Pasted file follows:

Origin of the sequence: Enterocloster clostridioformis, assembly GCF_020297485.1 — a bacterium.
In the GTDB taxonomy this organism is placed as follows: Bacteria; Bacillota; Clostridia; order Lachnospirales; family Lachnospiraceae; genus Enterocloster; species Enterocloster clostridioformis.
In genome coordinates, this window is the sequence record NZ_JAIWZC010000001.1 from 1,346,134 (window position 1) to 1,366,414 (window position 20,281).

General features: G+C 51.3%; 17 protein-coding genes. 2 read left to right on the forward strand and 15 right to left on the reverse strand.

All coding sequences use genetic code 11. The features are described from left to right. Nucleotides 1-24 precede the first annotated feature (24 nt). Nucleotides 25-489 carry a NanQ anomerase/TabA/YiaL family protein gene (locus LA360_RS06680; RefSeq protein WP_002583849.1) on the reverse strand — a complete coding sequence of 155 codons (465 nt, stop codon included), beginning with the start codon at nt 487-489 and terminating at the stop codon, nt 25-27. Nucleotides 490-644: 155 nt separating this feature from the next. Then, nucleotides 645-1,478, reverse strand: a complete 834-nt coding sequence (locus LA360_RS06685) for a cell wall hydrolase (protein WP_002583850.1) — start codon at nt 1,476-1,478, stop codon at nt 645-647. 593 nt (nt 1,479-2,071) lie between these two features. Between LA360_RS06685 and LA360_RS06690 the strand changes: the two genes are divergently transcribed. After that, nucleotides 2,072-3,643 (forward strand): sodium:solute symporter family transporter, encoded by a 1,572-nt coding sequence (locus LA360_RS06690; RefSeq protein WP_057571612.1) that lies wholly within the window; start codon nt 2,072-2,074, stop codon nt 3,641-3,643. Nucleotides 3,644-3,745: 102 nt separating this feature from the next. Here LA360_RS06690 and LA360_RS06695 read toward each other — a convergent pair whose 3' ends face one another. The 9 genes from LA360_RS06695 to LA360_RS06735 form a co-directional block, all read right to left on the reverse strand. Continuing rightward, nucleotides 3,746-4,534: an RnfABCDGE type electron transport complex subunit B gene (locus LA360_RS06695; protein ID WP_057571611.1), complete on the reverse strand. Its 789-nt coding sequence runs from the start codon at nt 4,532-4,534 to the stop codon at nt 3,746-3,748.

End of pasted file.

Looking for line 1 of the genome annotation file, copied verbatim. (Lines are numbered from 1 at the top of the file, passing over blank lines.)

Origin of the sequence: Enterocloster clostridioformis, assembly GCF_020297485.1 — a bacterium.